How Masonite Monster Mall’s Developer DDR Treats Small Town Folks Like Us


From Daily News of Newburyport

July 17, 2009 Ukiah Valley, Mendocino County, North California

Town sued on denial of Monster Mall Plans

SEABROOK — An Ohio-based shopping center giant is suing the town over the Planning Board’s denial of its proposal to build a 500,000-square-foot retail outlet in town.

The shopping center, which planned to have a Target store as its anchor, would have been the largest in Greater Newburyport, and more than twice as large as Newburyport’s Port Plaza. It would have been located just to the northeast of the busy intersection of Routes 1 and 107.

The town was served notice of the lawsuit yesterday. The more than 60-page brief and its attachments were filed with Rockingham County Superior Court on June 17, according to the stamp on the document, within the 30-day appeal window of the Planning Board’s May 19 denial.

In the brief, Developers Diversified Realty attorney Malcolm McNeill Jr. wrote: “The Planning Board in denying (DDR’s) request for site review approval for its retail shopping center was unlawful and unreasonable and the product of bad faith by the Planning Board, and was arbitrary, capricious and confiscatory.”

Along with requesting the court reverse the board’s denial and grant approval of the project, the suit requests DDR be awarded its costs and attorney fees.

On May 19, after nearly three years of studies, testimony and public hearings, the Planning Board unanimously voted to deny DDR’s proposal to build the shopping center on about 51 acres of land behind Provident Bank. The board rejected the project for safety reasons, saying DDR, by refusing to widen surrounding roads, had not adequately addressed the severe traffic impact the mall would bring to Seabrook.

Planning Board Chairwoman Susan Foote said Planning Board members did not act in bad faith but gave the project their extensive attention and consideration before acting.

“I believe we had more than sufficient testimony from both our own health and safety personnel — police Chief Patrick Manthorn and fire Chief Jeff Brown — and testimony from multiple traffic engineers and the state and the Rockingham County Planning Commission, and that we were justified in denying the project on the health and safety grounds and on a premature development basis because of the traffic the shopping center would create,” Foote said yesterday. “By (DDR’s) own count, that shopping center would have brought 2,000 cars per hour to the roads.”

According to DDR’s traffic and marketing studies, the shopping center, which was to include a large Target and perhaps Best Buy department stores, at peak shopping hours the mall would draw from 1,700 to 2,200 more cars per hour to Routes 1 and 107, about 60 percent of which would be traveling from Massachusetts.

Although town officials repeatedly expressed concern to DDR officials about the negative traffic impact the center would cause to town roads, especially Seabrook’s main thoroughfare — Route 1— and the Route 107 bridge and Interstate 95 overpass, the developer and its traffic consultant said it would be cost prohibitive for the project to accumulate the land needed to widen Route 1 and accommodate the extra cars.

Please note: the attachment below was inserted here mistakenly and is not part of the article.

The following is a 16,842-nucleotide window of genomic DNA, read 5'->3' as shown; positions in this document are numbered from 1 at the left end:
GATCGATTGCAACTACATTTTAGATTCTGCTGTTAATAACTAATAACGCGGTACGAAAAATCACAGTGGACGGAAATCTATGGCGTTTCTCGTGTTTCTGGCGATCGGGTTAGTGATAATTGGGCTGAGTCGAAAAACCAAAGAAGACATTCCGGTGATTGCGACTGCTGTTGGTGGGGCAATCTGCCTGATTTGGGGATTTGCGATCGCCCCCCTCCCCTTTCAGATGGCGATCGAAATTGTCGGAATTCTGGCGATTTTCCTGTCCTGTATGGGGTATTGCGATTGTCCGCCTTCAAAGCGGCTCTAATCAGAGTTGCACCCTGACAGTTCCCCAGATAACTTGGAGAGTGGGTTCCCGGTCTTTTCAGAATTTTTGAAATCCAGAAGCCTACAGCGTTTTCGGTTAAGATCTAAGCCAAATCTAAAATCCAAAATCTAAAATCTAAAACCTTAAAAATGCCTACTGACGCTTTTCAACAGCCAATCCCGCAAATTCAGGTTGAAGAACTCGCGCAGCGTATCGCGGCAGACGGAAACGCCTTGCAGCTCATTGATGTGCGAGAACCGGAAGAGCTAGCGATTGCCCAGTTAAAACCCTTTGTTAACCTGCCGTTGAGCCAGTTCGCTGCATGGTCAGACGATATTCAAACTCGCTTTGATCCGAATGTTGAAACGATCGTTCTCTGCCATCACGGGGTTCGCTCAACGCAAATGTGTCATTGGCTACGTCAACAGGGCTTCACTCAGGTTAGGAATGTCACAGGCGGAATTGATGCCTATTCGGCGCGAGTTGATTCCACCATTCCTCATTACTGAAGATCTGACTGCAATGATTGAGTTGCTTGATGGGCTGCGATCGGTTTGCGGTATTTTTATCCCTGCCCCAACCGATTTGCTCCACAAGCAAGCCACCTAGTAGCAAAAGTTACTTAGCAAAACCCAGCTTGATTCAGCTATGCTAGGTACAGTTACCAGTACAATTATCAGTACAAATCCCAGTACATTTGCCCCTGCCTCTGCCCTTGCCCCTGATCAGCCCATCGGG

“If they had resolved the Route 1 traffic issue and the Route 107 traffic issue, I think they would have gotten approval,” Foote said. “But I was really appalled that only in the last meeting did it come out that they had never approached the private property owners on Route 1 (concerning acquiring easements or land to widening the road), but simply came to the conclusion after speaking with the state Department of Transportation that it would be too expensive and complicated to widen the road.”

After its initial August 2006 proposal for the shopping center was bogged down by traffic issues and problems with abutters, DDR changed its approach, seeking to phase in its project. It withdrew its original proposal in March 2008 and submitted to build only a 136,000-square-foot Target Store as its first phase. That proposal was approved.

For the Target phase, DDR had offered to put up the money and widen the Route 107 overpass, but wanted to be paid back by future developers for most of the cost. The Planning Board turned down the offer, and approved Target without the requirement of widening the bridge.

DDR then went back to the drawing board and reconfigured its design for another try at getting its full-sized development approved, going back before the Planning Board in 2009 with new plans complete with two entrances, but still no widening of Route 1.

Again the developer ran into traffic problem with the community because it refused to widen Route 1, which many considered the mall’s “front door.” The town’s police and fire chiefs say the traffic the new project would bring would gridlock Route 1 and Route 107, preventing safety vehicle to respond to emergencies, especially on the west side of town on the other side of I-95.

In addition, the Demoulas Company, owners of two other Route 1 shopping centers in town, hired experts who testified that unless DDR widened Route 1, the development would “choke Route 1.”
Thanks to Steve Scalmanini
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